Sand-sized particles of spent nuclear fuel have been found in the environment at Dounreay, north Scotland. These particles, believed to have been discharged during early stages of site operations in the 1960s, have been recovered from areas within the Site, coastal foreshore adjacent to the Site and offshore (marine) environments. As part of the Dounreay Site Restoration Plan, a significant program of work is being undertaken to establish the fate of the Dounreay particles in the marine environment. This program includes materials analysis of particles and particle analogues
The diverse depositional environments, coupled to relatively long fuel-particle residence times, allow insight to be gained into the behaviour of the particles in the natural environment. This includes the effects of physical, chemical and mechanical processes such as particle erosion and corrosion, particle abrasion and particle-saltwater interaction. Using materials analysis techniques including Scanning Electron Microscopy, Energy Dispersive X-Ray Analysis, Electron Probe Microanalysis, together with 137Cs activity measurement we review the fuel-particle mechanical and chemical stability and current radio-isotope composition. These studies allows us to identify the fuel provenance, fuel treatment history and draw some general conclusions of the ultimate fuel particle residence time. We demonstrate that radioisotope modelling strongly indicates that particle break-up is limited by the chemical effects of the marine environment coupled with the native oxide films present on the metallic fuel. Particle transport and distribution are governed by environmental effects on the sediment and sediment transport mechanisms such as tidal currents and storm events.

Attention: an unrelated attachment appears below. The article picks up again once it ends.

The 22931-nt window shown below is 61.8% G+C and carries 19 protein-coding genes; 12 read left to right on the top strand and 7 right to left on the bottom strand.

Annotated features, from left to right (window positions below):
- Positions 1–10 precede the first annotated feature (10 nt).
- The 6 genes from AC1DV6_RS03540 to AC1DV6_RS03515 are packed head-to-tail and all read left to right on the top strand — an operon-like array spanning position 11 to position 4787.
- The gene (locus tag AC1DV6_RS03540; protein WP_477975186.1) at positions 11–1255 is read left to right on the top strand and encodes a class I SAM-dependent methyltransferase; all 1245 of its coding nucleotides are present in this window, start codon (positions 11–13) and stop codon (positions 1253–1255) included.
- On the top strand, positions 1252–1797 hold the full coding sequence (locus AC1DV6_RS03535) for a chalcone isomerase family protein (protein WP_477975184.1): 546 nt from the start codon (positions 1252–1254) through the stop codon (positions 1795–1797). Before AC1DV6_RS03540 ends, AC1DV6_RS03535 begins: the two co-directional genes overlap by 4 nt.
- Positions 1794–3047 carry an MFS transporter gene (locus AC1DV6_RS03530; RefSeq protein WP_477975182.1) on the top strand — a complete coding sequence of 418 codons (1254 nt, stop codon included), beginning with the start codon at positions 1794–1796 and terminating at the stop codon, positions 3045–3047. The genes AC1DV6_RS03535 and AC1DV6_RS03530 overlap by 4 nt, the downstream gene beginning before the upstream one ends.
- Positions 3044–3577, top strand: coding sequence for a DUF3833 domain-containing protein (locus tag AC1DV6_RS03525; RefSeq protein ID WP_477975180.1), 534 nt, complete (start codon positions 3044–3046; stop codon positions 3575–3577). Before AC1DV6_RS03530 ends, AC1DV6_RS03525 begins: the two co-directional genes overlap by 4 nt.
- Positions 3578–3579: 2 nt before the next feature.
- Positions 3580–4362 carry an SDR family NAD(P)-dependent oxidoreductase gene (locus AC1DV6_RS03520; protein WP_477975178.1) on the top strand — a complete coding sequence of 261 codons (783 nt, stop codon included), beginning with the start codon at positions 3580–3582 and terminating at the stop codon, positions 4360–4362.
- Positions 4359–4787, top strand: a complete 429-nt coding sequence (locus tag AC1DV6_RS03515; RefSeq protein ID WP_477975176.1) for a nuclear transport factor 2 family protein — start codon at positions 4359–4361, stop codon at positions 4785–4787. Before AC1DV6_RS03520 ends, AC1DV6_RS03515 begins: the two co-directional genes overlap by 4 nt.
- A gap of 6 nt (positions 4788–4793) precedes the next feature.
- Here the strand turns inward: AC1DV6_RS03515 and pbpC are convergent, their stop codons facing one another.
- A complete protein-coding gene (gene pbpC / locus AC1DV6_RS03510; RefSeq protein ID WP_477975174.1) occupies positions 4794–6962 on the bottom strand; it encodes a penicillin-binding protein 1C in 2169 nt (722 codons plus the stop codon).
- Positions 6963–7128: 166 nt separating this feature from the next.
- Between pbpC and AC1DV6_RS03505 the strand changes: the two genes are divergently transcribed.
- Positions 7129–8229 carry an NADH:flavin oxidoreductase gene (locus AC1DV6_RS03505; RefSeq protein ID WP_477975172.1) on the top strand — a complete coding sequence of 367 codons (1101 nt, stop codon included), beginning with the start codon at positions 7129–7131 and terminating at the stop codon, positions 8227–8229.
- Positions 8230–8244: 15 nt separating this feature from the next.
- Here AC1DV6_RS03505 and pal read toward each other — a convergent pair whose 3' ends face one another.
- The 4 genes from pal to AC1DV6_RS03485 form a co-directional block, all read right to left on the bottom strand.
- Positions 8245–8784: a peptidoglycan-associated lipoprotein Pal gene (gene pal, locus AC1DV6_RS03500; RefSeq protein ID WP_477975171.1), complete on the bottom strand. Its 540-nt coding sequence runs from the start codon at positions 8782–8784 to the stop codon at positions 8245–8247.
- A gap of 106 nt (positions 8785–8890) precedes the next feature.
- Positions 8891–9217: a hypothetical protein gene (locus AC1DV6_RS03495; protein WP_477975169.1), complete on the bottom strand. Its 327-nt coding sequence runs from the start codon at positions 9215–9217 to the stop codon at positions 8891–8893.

This study is unique in that it involves the potential effects of long-term saltwater and abrasion interactions with fuel matrixes containing both U-Al and U-Mo of which there is little literature available.